Craigellachie 19 Years Old – Here we see Craigellachie building some austerity, with a nose that recalls Madeira. The body still holds on to its malty cereal core before delving into butterscotch and honey, and just a touch of the seaweed/iodine you find in the 17. B+ / $NA

Craigellachie 23 Years Old – For its final performance, this 23 year old bottling sees those seaside notes, just hinted at in the 17 and 19, taking more of a starring role. Big iodine notes hit the palate right from the start, giving this whisky a bit of an Islay feel. Ultimately, the fruit elements — gentle citrus and pear — are hidden behind this seawall, making for some interesting, but somewhat frustrating, exploration. B+ / $300

lastgreatmalts.com

Review: Virgil Kaine Ginger Infused Bourbon

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Ginger and bourbon go together so well that bourbon and ginger ale is a classic, standard, two-ingredient cocktail. Why not put them together in one bottle, then? Named after a supposed bootlegger from South Carolina, where this spirit also hails form, Virgil Kaine is made from a (sourced) “young” bourbon composed from a mash of 60% corn, 36% rye, and 4% malted barley. It is infused with Yellow Hawaiian ginger, then bottled without chill-filtering.

Both bourbon-driven vanilla/oak character and fresh ginger character are evident on the nose, right from the start. Don’t go expecting either a flood of spicy ginger or a big bourbon character. Mild all around, it’s almost inconsequentially simple from an aromatic standpoint. The body follows suit. Very clean and pleasant, it’s a refreshing and easygoing whiskey that’s touched with a light smacking of ginger root and some chocolate notes that develop later in the game. Nothing fancy — the bourbon is light bodied and mildly sweet. The ginger is restrained and pleasant, not pungent or sharp. The finish is more akin to a good ginger ale than anything else.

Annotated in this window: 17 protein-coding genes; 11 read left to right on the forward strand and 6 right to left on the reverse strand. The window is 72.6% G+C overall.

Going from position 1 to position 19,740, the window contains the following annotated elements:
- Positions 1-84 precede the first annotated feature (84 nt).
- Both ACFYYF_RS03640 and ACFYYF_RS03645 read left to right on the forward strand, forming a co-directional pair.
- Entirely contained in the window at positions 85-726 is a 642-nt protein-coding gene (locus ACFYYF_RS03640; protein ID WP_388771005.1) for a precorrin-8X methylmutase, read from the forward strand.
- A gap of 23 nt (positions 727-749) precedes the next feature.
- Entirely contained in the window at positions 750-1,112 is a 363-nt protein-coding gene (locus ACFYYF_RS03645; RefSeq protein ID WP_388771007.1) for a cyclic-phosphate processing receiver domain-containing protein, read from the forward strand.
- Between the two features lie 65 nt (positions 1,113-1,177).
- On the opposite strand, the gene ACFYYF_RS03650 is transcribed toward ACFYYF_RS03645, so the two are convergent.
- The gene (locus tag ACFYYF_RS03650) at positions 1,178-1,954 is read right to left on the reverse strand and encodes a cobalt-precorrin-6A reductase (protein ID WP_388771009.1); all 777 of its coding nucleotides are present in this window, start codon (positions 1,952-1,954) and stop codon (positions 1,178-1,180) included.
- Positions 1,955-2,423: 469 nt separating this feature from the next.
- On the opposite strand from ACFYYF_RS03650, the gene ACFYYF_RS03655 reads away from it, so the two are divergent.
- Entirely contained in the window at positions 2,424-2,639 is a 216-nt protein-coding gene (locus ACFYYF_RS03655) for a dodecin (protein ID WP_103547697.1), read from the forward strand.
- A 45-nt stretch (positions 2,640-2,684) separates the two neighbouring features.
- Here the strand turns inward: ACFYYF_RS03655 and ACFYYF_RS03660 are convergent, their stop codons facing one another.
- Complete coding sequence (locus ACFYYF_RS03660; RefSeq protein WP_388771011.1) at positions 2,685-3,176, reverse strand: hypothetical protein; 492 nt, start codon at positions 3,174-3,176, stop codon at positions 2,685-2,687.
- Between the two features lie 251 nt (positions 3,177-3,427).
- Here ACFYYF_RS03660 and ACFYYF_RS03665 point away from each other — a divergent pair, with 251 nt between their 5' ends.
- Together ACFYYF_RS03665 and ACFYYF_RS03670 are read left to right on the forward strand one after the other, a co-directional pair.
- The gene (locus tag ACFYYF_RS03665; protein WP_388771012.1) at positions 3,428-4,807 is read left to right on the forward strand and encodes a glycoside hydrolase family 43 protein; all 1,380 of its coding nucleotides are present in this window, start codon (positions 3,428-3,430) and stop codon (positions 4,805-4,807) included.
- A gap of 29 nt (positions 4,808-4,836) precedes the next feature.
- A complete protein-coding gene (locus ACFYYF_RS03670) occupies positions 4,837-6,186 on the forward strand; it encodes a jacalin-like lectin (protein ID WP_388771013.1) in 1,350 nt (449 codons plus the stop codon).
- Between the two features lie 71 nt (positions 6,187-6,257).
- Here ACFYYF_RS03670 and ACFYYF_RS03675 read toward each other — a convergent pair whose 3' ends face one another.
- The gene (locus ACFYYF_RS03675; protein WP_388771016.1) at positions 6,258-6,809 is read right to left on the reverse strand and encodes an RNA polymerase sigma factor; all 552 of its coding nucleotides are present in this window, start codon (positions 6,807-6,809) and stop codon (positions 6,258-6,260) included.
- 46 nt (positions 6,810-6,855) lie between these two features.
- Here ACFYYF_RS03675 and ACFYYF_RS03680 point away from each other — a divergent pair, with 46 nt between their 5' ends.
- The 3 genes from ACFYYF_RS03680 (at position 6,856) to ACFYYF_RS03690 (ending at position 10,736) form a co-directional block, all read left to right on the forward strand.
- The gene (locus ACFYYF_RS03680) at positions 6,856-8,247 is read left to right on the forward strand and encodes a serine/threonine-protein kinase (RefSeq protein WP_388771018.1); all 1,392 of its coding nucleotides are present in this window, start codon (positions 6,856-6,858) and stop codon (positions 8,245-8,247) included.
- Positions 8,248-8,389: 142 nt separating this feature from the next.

If the idea of ginger and bourbon (sans a watery mixer) sounds appealing to you, you can pull off this trick by putting a few drops of Barrow’s Ginger Liqueur into a glass of Jim Beam. But if that sounds like too much work for you, this handy shortcut is just fine.

80 proof.

B+ / $20 / virgilkaine.com

Review: Glenfiddich “The Original” Single Malt Whisky

2014_Glenfiddich_Tin_Bottle

In 1963 Glenfiddich launched a single malt whisky and sold it outside of Scotland, a highly unusual move considering that the whisky world at the time really only knew of blended Scotch, not single malts. While many may very well debate the claim (considering single malt whisky dates back to at least the 1400s), the distillery has put a stake in the ground as the inventor of the modern single malt category as we now know it.

So, what Glenfiddich has done is recreate the 1963 “Original,” as it was called back then, for a modern audience. Assuming this is an accurate representation of the past, they were drinking pretty impressively back in ’63. Much like the Shackleton recreations, Glenfiddich Original — created in keeping with an authentic recipe from the era and aged in sherry butts — offers a gentler experience with the focus more squarely on the grain.

The Original starts with aromas of nicely roasted malt, rounded out by modest, restrained sherry notes. The nose goes on to offer almond and dried apple plus gentle coal fire notes driven by the wood.  The body is rounded but relaxed and easy, offering notes of coconut, dried banana, light citrus, and fresh hay on the finish. It’s not overwhelmingly complex, but it doesn’t try to be. Instead it’s a lightly sweet, delightfully drinkable whisky that is just as welcome today as it must have been 50 years ago.

80 proof.

A- / $100 / glenfiddich.com  [BUY IT NOW FROM CASKERS]

Update: Clyde May’s Whiskey Makes Some Changes

clyde may